My mother wanted to stay at home, but in her place I don't think I'd have made the same choice. I'd rather die surrounded by experience medical providers than terrified family members. If my family members could be there for me while the medical folks provide the medical care, that would be the best scenario, I think. And that's what your mother had, Laurabelle. So maybe it was best after all.
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My mom passed away right before Christmas. She had been in the hospital for a couple of weeks back in June. When she was back home, she dislocated her hip for second time and got pneumonia. We now think she may have had covid based on symptoms, but I had to make the decision the second time whether to take her back to the hospital. I remember standing in the hallway thinking that maybe just letting her stay at home and get hospice in would be better. I decided to ask her and she wanted the hospital. After days of torture - constant blood work, xrays, woke up during the night - we finally agreed to let her go into hospice. She did fine at first but bedridden, so we knew it was just a matter of time. At the end, I had no help with getting her medicine in at all hours of day and night. I was exhausted. She had already told me that she wanted to go to hospice if she was ever ' in a bad way' so at least I had some guidance. The point is that NOW I wish that she had not gone to hospital - even though she wanted to. I do think that, like your mom, she didn't want us seeing her in last days much. She wanted the nurses to handle things and her family to remember her in better days.
Everyone has regrets - that's what the counselor told me. It's true - I have one relative who says - like you - that she wishes she had kept her spouse at home and not at nursing home. You have to trust that they know you well enough to understand that you had their best interests at heart and tried to do the best thing.
Yes the current pandemic is making everything so much more difficult and I feel for the people unable to be with their parents, or spouse, because of the lock downs.
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Dear Laura, you have my sympathy, but please remember that almost everyone passes through a grief stage when they find something to blame themselves for.

You did what you thought was best at the time, and it was what your mother very definitely wanted. You think that she probably would have been happier if she had come back ‘home’, but you really don’t know how it would have worked out if you had gone down that different path.

What seems very clear is that your mother was near the end of her life. No choice you could have made would have helped her to live forever. Be glad that she chose for herself, and that she had any pain very well controlled. You should not be regretting that in any way.

My own experience is that there is always something to regret. Adrenalin keeps you going just before and after death, but then you cannot help feeling the pain of it all. The ‘foothills’ closest to you loom very large in your mind, but as time passes you will move back to see the ‘mountains’ beyond, and they are the good things to remember about your lives together. Be kind to yourself, and be grateful for the good times you shared. Lots of love, Margaret
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I am so sorry you are going through this.
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Laurabelle I think your mom was trying to spare you the extra pain of watching her get even worse. From what you have said I think she knew the end was near and I also think she was best staying where she was.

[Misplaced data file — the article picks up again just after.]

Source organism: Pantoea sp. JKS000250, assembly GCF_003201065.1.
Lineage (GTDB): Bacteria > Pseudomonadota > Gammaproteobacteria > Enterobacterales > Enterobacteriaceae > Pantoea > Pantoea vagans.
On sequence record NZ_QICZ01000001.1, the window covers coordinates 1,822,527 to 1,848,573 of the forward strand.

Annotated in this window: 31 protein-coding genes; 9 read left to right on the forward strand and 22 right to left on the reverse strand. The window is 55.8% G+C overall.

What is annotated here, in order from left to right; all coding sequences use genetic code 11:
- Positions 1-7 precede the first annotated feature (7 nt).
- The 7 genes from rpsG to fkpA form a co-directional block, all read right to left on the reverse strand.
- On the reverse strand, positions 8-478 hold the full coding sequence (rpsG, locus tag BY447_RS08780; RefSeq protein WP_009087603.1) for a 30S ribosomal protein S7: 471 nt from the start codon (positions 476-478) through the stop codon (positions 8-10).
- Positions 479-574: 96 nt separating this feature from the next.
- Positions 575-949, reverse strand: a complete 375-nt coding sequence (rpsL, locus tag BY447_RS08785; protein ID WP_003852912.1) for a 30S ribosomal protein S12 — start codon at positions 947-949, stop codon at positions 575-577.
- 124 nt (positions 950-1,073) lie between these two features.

Don't live with guilt and regret. You did everything you could for her and then some. I'm sure if she was able she would tell you this herself.

I know how it feels to live with guilt and regret. But you do what you think is best at the time and that's all any of us can do. Definitely allow yourself to grieve and then remember your mom with love and fondness.
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Thank you for taking the time to understand...it is an awful feeling...I hope she forgives me judgment error and I forgive myself in time...thank you...I will pray for your healing as well...maybe it is all part of terrible grief.
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Ah, sweetie - you did everything you could. She did not agee to come home, even though you urged her to. Maybe she did want to spare you the pain of watching her decline, and maybe you should honor her wishes and allow her that choice. You could not have done more than you did. She died in your arms and that's the important thing. She was comfortable where she was - that's the other important thing. I'm sure she knew how much you loved her - it's coming through to me right through the pixels, and I'm sure it came through to her from your phone calls, the meals you dropped off, your offers of care and caregivers at your home, etc.

I'll tell you something that I hope will comfort you. I lost 2 close family members in the last 3 years, my mother and my eldest sister. I was close to both of them and with them when they died and in the days and weeks leading up to it. One thing I learned is that it's impossible to avoid second-guessing yourself. If only I had done this or that or the other thing, maybe she would have lived a bit longer, or been a bit more comfortable or happier or more at ease. It's so traumatic, so painful, so awful that we can't help thinking that there must have been something we could have done to make it even a little bit better for our loved one. It's dreadfully painful to keep feeling that way when it's too late to do anything different. But I think it's almost unavoidable. And I think eventually you will feel the pain of losing her but you will not blame yourself. You gave all you had and you made your Mom feel how loved she was. In the end, that has to be enough.

I wish you peace and comfort as you recover from this terrible loss.